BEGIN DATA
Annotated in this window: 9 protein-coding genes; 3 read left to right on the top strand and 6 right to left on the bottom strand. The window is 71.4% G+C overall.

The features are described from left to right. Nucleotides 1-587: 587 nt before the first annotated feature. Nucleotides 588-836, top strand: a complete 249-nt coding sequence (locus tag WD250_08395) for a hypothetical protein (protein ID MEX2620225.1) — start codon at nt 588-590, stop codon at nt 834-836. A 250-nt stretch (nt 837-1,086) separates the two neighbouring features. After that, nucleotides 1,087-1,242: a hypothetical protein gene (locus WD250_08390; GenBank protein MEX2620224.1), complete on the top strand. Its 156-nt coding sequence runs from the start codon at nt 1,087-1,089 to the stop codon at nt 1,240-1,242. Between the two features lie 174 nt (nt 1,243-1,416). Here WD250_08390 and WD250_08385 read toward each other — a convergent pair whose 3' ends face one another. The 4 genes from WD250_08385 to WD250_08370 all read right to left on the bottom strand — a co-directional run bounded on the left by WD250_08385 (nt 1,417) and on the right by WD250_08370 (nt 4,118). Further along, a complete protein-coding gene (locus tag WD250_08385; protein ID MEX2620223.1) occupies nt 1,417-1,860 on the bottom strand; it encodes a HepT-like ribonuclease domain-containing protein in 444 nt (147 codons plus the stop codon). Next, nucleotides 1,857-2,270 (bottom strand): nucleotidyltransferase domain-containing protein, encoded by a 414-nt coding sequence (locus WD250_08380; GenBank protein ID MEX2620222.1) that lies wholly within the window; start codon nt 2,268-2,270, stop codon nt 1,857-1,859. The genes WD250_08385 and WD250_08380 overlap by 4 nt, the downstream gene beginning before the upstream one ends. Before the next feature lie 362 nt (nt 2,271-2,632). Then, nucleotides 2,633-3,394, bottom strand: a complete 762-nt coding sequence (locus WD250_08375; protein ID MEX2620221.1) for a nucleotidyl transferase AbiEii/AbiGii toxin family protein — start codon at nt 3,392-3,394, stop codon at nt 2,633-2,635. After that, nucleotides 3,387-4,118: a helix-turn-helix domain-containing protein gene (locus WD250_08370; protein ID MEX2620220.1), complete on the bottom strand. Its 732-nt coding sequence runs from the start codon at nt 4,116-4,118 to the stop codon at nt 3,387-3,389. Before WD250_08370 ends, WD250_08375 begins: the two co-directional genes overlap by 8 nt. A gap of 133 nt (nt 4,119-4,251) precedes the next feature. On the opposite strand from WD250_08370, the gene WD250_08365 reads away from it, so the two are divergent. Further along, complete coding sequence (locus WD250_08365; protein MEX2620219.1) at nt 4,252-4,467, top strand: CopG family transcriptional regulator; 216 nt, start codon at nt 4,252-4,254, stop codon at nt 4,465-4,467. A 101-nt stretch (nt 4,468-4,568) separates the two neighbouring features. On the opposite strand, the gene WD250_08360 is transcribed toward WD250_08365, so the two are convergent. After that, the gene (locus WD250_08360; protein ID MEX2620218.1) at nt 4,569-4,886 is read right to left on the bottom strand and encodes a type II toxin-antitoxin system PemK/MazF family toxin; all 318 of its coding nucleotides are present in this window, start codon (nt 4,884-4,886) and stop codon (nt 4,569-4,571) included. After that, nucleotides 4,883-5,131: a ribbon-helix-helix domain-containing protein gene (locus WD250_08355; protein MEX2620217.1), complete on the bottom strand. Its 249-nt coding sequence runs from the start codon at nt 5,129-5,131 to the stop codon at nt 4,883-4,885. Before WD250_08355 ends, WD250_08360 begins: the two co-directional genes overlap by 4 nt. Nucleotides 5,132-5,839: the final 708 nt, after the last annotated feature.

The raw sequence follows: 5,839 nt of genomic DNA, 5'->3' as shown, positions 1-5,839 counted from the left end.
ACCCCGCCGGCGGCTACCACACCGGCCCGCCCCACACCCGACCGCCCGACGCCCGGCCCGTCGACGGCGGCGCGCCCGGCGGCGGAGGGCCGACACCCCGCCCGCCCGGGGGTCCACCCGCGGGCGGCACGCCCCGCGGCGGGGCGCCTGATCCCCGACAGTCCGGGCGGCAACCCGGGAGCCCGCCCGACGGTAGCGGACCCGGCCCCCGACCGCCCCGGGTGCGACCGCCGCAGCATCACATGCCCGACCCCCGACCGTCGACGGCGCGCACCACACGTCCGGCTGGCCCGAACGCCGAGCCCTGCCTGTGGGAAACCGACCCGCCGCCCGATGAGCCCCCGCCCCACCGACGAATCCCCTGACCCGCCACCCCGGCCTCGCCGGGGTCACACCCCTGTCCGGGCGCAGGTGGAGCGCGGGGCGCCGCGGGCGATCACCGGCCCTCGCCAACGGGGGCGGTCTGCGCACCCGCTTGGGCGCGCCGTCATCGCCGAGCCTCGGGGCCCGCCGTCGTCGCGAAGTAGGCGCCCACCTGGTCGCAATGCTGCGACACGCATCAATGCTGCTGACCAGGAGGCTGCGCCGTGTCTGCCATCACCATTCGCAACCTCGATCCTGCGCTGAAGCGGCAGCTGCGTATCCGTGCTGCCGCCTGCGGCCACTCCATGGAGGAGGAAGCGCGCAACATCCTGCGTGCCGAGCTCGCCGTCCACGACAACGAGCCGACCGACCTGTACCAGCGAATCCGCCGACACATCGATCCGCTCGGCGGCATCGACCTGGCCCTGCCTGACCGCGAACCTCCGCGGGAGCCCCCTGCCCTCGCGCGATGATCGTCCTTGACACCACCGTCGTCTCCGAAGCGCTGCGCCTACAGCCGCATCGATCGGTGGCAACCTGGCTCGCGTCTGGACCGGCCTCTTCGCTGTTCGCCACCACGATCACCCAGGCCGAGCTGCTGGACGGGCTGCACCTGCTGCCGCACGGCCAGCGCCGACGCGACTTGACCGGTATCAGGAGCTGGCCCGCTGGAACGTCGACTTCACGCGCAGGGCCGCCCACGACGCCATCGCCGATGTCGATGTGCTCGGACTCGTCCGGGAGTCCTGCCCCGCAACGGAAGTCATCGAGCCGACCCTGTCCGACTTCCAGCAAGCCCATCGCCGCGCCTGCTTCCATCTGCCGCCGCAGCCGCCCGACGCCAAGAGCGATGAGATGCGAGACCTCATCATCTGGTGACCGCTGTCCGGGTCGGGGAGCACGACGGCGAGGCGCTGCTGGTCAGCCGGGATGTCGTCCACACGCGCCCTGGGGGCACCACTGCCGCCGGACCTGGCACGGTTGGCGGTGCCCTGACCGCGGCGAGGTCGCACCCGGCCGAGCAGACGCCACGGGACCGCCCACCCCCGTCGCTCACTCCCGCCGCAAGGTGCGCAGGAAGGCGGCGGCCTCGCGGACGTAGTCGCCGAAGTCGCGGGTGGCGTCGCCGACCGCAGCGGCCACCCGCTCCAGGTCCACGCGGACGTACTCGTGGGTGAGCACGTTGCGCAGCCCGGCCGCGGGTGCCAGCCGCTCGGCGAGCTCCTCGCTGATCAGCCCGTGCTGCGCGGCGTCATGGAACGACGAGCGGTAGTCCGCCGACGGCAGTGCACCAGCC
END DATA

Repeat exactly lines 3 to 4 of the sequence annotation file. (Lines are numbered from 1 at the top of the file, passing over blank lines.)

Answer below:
The raw sequence follows: 5,839 nt of genomic DNA, 5'->3' as shown, positions 1-5,839 counted from the left end.
ACCCCGCCGGCGGCTACCACACCGGCCCGCCCCACACCCGACCGCCCGACGCCCGGCCCGTCGACGGCGGCGCGCCCGGCGGCGGAGGGCCGACACCCCGCCCGCCCGGGGGTCCACCCGCGGGCGGCACGCCCCGCGGCGGGGCGCCTGATCCCCGACAGTCCGGGCGGCAACCCGGGAGCCCGCCCGACGGTAGCGGACCCGGCCCCCGACCGCCCCGGGTGCGACCGCCGCAGCATCACATGCCCGACCCCCGACCGTCGACGGCGCGCACCACACGTCCGGCTGGCCCGAACGCCGAGCCCTGCCTGTGGGAAACCGACCCGCCGCCCGATGAGCCCCCGCCCCACCGACGAATCCCCTGACCCGCCACCCCGGCCTCGCCGGGGTCACACCCCTGTCCGGGCGCAGGTGGAGCGCGGGGCGCCGCGGGCGATCACCGGCCCTCGCCAACGGGGGCGGTCTGCGCACCCGCTTGGGCGCGCCGTCATCGCCGAGCCTCGGGGCCCGCCGTCGTCGCGAAGTAGGCGCCCACCTGGTCGCAATGCTGCGACACGCATCAATGCTGCTGACCAGGAGGCTGCGCCGTGTCTGCCATCACCATTCGCAACCTCGATCCTGCGCTGAAGCGGCAGCTGCGTATCCGTGCTGCCGCCTGCGGCCACTCCATGGAGGAGGAAGCGCGCAACATCCTGCGTGCCGAGCTCGCCGTCCACGACAACGAGCCGACCGACCTGTACCAGCGAATCCGCCGACACATCGATCCGCTCGGCGGCATCGACCTGGCCCTGCCTGACCGCGAACCTCCGCGGGAGCCCCCTGCCCTCGCGCGATGATCGTCCTTGACACCACCGTCGTCTCCGAAGCGCTGCGCCTACAGCCGCATCGATCGGTGGCAACCTGGCTCGCGTCTGGACCGGCCTCTTCGCTGTTCGCCACCACGATCACCCAGGCCGAGCTGCTGGACGGGCTGCACCTGCTGCCGCACGGCCAGCGCCGACGCGACTTGACCGGTATCAGGAGCTGGCCCGCTGGAACGTCGACTTCACGCGCAGGGCCGCCCACGACGCCATCGCCGATGTCGATGTGCTCGGACTCGTCCGGGAGTCCTGCCCCGCAACGGAAGTCATCGAGCCGACCCTGTCCGACTTCCAGCAAGCCCATCGCCGCGCCTGCTTCCATCTGCCGCCGCAGCCGCCCGACGCCAAGAGCGATGAGATGCGAGACCTCATCATCTGGTGACCGCTGTCCGGGTCGGGGAGCACGACGGCGAGGCGCTGCTGGTCAGCCGGGATGTCGTCCACACGCGCCCTGGGGGCACCACTGCCGCCGGACCTGGCACGGTTGGCGGTGCCCTGACCGCGGCGAGGTCGCACCCGGCCGAGCAGACGCCACGGGACCGCCCACCCCCGTCGCTCACTCCCGCCGCAAGGTGCGCAGGAAGGCGGCGGCCTCGCGGACGTAGTCGCCGAAGTCGCGGGTGGCGTCGCCGACCGCAGCGGCCACCCGCTCCAGGTCCACGCGGACGTACTCGTGGGTGAGCACGTTGCGCAGCCCGGCCGCGGGTGCCAGCCGCTCGGCGAGCTCCTCGCTGATCAGCCCGTGCTGCGCGGCGTCATGGAACGACGAGCGGTAGTCCGCCGACGGCAGTGCACCAGCC